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Wednesday, November 9, 2011

Guest Post: How Much Is Too Much?

Bradly Allen Baird is the father of two amazing children and served a mission in the Finland Helsinki Mission somewhere around the dawn of time. Having acquired an MBA and then subsequently throwing over his entire (and incredibly boring) professional(?) life to study biotechnology and computer information systems, he is finally finding his way as a modern mormon male. Oh, and he became interested in the bloggernacle a few years ago by submitting comments and a couple of guest posts to A Motley Vision. You can read Bradly's first guest post here.

With the arrival of the news on November 9th that two LDS missionaries were killed by an automobile in Texas, I have been wondering about the families of these young men and how they might be coping with such a sudden and terrible loss; especially one family member who is an acquaintance of mine and who has suffered some extraordinary challenges in the last eight weeks.

In addition to losing his younger brother last evening, I watched this good man lose another member of his family in - what appears to be - a brutal murder just a few weeks ago. And, to top it all off, his home was foreclosed on just a couple of weeks ago because his real estate-related business has been in serious decline over the last few years.

I know this man to be a good, kind, and generous person who has been a valued member of our ward since before our corner of the neighborhood was shoe-horned into the ward thanks to a personally devastating stake re-alignment. And I am wondering how he is feeling and what he is thinking; not only about the terrible events of the last 24 hours, but also about the other challenges that have come his way in last few weeks.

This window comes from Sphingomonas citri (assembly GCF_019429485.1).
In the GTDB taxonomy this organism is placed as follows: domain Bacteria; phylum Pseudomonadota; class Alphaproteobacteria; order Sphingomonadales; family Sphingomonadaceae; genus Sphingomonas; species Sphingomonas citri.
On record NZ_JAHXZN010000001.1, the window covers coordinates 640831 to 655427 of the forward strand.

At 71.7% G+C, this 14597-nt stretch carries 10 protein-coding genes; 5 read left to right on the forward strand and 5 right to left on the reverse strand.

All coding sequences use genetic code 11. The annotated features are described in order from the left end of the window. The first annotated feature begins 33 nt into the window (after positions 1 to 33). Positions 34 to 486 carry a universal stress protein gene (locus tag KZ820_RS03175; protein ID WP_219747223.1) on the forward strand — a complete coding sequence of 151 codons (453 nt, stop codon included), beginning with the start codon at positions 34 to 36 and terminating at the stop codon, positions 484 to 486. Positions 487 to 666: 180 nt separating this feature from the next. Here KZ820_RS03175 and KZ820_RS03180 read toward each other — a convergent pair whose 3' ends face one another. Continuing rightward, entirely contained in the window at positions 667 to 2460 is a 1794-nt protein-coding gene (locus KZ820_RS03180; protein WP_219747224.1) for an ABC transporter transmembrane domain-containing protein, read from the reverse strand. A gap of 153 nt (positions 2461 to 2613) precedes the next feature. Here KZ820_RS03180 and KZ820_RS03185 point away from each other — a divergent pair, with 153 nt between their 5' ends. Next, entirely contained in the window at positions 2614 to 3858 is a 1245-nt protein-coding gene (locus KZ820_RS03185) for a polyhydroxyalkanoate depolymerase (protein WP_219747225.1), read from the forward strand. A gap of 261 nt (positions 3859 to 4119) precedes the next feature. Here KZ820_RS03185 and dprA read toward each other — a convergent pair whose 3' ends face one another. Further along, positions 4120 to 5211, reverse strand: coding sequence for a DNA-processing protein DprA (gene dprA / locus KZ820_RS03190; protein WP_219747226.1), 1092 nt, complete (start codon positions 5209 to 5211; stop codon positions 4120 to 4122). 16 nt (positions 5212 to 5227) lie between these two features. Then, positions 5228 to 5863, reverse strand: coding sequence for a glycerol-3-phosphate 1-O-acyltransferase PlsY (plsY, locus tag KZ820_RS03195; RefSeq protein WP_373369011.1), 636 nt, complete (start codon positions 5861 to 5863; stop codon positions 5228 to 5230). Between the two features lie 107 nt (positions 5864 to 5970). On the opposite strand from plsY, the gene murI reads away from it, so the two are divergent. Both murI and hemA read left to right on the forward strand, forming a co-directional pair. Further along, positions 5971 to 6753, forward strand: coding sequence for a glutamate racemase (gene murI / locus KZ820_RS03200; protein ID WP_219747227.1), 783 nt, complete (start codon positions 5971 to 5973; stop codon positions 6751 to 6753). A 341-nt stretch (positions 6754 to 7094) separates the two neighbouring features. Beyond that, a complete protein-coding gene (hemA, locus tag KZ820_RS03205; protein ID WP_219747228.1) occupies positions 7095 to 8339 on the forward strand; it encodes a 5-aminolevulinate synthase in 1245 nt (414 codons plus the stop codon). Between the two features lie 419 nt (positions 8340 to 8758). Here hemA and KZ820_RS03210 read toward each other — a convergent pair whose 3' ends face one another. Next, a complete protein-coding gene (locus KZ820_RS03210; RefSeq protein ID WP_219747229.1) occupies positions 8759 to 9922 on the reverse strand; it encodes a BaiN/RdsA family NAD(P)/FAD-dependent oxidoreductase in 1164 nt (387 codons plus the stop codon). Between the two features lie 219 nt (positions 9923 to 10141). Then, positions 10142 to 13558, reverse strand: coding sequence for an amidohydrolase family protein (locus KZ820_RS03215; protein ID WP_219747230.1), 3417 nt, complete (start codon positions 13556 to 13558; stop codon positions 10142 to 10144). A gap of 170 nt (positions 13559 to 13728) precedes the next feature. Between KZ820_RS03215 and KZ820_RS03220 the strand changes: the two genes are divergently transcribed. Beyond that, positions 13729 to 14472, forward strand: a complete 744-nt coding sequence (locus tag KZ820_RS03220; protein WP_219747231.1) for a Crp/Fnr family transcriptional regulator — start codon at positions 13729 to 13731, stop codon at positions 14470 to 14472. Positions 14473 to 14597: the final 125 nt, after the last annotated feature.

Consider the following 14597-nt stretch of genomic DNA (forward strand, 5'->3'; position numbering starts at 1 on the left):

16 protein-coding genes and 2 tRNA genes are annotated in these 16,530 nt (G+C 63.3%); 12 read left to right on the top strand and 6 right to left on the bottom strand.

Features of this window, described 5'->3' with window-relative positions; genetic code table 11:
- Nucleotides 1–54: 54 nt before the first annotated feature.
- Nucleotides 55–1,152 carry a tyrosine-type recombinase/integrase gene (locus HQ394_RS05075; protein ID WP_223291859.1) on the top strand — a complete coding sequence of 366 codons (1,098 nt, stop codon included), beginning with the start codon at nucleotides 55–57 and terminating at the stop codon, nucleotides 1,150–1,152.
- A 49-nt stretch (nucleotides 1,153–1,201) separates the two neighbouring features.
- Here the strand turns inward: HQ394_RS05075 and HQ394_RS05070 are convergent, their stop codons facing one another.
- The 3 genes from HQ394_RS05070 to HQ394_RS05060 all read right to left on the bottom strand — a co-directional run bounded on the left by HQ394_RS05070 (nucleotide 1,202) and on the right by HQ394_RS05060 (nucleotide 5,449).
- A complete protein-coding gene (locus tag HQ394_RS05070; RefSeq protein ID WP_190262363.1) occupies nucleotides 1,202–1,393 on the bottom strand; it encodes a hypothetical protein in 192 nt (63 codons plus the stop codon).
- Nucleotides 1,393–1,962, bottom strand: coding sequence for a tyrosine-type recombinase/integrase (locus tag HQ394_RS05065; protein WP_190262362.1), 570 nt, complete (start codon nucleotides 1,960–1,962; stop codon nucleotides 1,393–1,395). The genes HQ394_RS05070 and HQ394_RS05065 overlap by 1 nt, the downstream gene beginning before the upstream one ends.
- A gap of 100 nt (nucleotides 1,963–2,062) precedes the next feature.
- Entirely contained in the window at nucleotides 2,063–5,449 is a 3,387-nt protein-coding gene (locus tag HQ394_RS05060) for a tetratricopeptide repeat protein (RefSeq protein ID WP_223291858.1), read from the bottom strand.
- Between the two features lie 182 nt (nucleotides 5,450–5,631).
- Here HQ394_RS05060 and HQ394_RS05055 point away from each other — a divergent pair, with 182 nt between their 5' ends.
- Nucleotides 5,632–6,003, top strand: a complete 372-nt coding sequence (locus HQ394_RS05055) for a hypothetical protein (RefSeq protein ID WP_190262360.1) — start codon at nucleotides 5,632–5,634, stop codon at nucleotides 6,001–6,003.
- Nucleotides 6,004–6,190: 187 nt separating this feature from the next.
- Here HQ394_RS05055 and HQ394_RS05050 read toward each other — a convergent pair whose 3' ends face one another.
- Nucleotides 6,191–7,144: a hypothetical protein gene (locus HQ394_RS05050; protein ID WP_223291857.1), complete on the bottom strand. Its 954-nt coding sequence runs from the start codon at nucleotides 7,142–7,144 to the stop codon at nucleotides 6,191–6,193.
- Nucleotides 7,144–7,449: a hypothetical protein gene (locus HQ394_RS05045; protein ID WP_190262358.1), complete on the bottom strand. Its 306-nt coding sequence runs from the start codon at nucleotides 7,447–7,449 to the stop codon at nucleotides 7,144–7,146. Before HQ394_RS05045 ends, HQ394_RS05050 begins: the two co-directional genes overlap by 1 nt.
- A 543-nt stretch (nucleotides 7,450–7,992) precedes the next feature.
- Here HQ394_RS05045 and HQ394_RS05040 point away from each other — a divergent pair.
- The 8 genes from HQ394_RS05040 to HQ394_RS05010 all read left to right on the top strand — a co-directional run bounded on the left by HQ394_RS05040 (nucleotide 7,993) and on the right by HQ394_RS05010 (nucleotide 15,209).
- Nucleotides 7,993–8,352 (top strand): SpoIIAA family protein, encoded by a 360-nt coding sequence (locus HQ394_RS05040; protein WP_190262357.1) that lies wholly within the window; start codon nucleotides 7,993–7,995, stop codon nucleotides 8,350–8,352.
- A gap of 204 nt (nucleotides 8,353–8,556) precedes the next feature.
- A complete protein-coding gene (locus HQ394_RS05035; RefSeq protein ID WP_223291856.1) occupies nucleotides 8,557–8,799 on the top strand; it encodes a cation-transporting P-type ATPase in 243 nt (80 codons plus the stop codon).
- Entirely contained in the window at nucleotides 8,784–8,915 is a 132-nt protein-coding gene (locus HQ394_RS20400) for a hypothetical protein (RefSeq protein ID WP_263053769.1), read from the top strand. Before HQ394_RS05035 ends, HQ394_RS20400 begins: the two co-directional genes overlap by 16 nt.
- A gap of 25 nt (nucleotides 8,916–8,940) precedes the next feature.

Surely, his thoughts must have turned to the Atonement of Jesus Christ and his own extraordinary suffering:

18 Which suffering caused myself, even God, the greatest of all, to tremble because of pain, and to bleed at every pore, and to suffer both body and spirit—and would that I might not drink the bitter cup, and shrink—

19 Nevertheless, glory be to the Father, and I partook and finished my preparations unto the children of men. (Doctrine and Covenants 19:18-19)

And I imagine that he would also think about the healing power of the Atonement:

(from a talk by Dallin H. Oakes)

The Savior teaches that we will have tribulation in the world, but we should “be of good cheer” because He has “overcome the world” (John 16:33). His Atonement reaches and is powerful enough not only to pay the price for sin but also to heal every mortal affliction.

He knows of our anguish, and He is there for us. Like the good Samaritan in His parable, when He finds us wounded at the wayside, He binds up our wounds and cares for us (see Luke 10:34). Brothers and sisters, the healing power of His Atonement is for you, for us, for all.

Master, with anguish of spirit
I bow in my grief today.
The depths of my sad heart are troubled.
Oh, waken and save, I pray!
Torrents of sin and of anguish
Sweep o’er my sinking soul,
And I perish! I perish! dear Master.
Oh, hasten and take control!

Whatever his thoughts and feelings at this time, I imagine that this man will be strengthened by the experiences of the last several weeks. He will most likely become a better, more faithful Latter-day Saint, even though he is certainly encompassed about right now by the "refiner's fire."

I, personally, have witnessed his faithfulness and his goodness as a father, husband, and priesthood holder in God's Kingdom; not to mention the tremendous service he has rendered in our ward and stake. He will always be, for me, an example to me of how to be a modern mormon man.

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